"There is still some language that needs to be worked out," he said.
"I would caution everybody to resist the temptation to speculate. The easiest bet has always been on predicting impasse."
Kerry refused to discuss details of the proposals he laid out to the Arab officials or how the gap with the Israelis had narrowed.
Kerry, Abbas (Archive photo: Reuters)
In a statement after the meeting with Kerry, Arab delegates said they supported Kerry's initiative.
"The Arab delegates believe Kerry's ideas proposed to the committee today constitute a good ground and suitable environment for restarting the negotiations, especially the new and important political, economic and security elements," the statement said.
A more muted response came from Palestinian negotiator Mohammed Ishtayeh, who said Palestinian leader Mahmoud Abbas will be holding a meeting of the PLO leadership to discuss Kerry's ideas.
"We are keen to see Kerry's efforts work, but so far there are no promising signs from the Israeli side," Ishtayeh said.
In addition to the peace process, Kerry was updating the Arabs on US support for the Syrian opposition and attempts to convene an international conference to establish a transition government there, as well as Washington's position on Egypt's political turmoil.
The gathering came a day after Kerry had a five-hour dinner meeting in Amman with Abbas. Officials said Kerry and Abbas discussed the way forward and projects aimed at bolstering the Palestinian economy. No further details were available, and Kerry and Abbas met again on Wednesday.
It remained unclear whether Kerry would meet Israeli Prime Minister Benjamin Netanyahu or any of his top aides on his trip. Israel is not currently on Kerry's itinerary, although officials said that could change.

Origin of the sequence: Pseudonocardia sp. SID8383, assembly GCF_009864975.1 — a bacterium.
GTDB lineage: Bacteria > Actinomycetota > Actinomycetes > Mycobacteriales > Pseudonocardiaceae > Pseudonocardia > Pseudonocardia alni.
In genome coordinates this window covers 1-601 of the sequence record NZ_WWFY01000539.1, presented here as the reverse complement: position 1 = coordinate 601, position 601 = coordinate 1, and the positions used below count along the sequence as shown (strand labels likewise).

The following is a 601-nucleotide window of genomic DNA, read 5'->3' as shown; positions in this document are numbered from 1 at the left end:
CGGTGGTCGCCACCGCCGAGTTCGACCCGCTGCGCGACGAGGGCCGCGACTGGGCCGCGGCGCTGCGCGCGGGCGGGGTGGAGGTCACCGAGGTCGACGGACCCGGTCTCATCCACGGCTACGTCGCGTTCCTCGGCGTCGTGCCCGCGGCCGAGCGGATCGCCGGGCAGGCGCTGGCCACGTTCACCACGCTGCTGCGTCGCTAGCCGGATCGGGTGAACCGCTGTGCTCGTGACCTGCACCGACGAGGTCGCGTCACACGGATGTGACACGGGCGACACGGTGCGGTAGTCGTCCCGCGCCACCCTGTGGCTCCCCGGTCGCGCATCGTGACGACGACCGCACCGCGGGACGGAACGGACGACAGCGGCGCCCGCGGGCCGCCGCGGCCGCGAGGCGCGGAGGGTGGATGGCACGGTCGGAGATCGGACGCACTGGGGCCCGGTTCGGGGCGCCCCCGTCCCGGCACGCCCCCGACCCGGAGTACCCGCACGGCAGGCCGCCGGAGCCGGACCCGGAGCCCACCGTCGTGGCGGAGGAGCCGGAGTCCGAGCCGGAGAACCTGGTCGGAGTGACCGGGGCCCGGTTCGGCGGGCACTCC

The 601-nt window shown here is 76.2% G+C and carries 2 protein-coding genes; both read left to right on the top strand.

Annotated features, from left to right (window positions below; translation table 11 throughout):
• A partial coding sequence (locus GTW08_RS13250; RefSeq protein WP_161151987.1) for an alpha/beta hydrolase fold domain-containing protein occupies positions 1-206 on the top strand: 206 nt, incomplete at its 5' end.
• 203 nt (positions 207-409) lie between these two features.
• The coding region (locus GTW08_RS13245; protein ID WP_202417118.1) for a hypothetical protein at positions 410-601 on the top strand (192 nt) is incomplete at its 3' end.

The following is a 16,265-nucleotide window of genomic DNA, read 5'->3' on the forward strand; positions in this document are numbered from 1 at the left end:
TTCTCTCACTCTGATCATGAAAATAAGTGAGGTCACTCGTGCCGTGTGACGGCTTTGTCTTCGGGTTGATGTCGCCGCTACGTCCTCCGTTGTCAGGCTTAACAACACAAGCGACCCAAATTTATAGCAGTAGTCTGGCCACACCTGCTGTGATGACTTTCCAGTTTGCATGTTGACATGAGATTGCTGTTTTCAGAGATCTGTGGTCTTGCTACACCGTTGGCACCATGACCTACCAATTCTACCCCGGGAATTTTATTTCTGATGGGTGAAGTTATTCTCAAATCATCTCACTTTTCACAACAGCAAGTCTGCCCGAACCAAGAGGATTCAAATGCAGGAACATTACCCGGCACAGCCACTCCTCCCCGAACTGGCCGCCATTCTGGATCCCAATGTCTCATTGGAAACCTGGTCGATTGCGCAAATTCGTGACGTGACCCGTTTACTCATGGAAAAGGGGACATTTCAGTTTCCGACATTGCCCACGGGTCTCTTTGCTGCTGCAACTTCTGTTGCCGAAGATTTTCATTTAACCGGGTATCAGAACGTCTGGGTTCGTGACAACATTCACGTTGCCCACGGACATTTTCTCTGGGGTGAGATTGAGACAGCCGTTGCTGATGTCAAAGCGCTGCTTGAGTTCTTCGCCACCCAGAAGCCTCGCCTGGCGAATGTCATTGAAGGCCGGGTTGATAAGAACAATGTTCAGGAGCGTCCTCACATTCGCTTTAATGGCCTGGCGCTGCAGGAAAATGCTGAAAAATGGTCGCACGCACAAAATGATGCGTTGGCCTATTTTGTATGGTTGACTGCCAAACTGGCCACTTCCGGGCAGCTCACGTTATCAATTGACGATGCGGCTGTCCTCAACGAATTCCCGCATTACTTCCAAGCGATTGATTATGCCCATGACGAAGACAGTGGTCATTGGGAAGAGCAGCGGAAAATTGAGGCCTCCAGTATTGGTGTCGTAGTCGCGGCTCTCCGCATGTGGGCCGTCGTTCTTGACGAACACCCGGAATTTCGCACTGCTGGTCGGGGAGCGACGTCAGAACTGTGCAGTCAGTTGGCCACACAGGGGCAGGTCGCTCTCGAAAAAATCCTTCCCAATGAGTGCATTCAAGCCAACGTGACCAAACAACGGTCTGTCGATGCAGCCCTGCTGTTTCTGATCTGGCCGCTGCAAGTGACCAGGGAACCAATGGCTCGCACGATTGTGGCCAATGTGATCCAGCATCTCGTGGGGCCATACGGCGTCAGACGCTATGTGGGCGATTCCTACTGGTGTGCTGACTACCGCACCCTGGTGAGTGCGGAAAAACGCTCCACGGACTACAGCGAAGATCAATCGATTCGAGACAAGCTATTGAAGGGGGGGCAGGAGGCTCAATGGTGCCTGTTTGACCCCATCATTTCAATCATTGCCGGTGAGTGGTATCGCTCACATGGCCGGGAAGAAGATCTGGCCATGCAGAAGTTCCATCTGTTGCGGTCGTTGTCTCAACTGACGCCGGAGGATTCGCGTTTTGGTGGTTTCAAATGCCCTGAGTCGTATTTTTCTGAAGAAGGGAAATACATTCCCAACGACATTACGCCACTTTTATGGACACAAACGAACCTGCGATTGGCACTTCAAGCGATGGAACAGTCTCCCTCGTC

Abbas has refused to negotiate unless Israel halts all construction in West Bank settlements. Israel has refused, saying negotiations should resume without conditions. Kerry has offered the Palestinians a package of economic incentives to restart the talks.
Kerry has spent hours with Abbas and Netanyahu trying to set the stage for a return to peace talks that foundered and collapsed in 2008. Kerry insists progress has been made but there have been few, if any, discernible signs that the two sides are getting closer to agreeing to discuss the major issues that divide them.
Kerry said Tuesday after talks with Judeh that he wanted to see a Syrian refugee camp, and it appeared likely that if such a visit is arranged, it would happen Thursday before he is scheduled to return to the United States. Judeh said Kerry had expressed concern about the economic impact the humanitarian crisis in Syria has had in Jordan, which hosts more than a half million displaced Syrians.
Should the visit materialize, it would be the first by an Obama administration Cabinet-level figure to Syrian refugees, some of whom have complained about a lack of US support. Syrian rebels have also complained that they are not receiving promised military assistance from Washington.
Moran Azulay, AFP and the Associated Press contributed to this report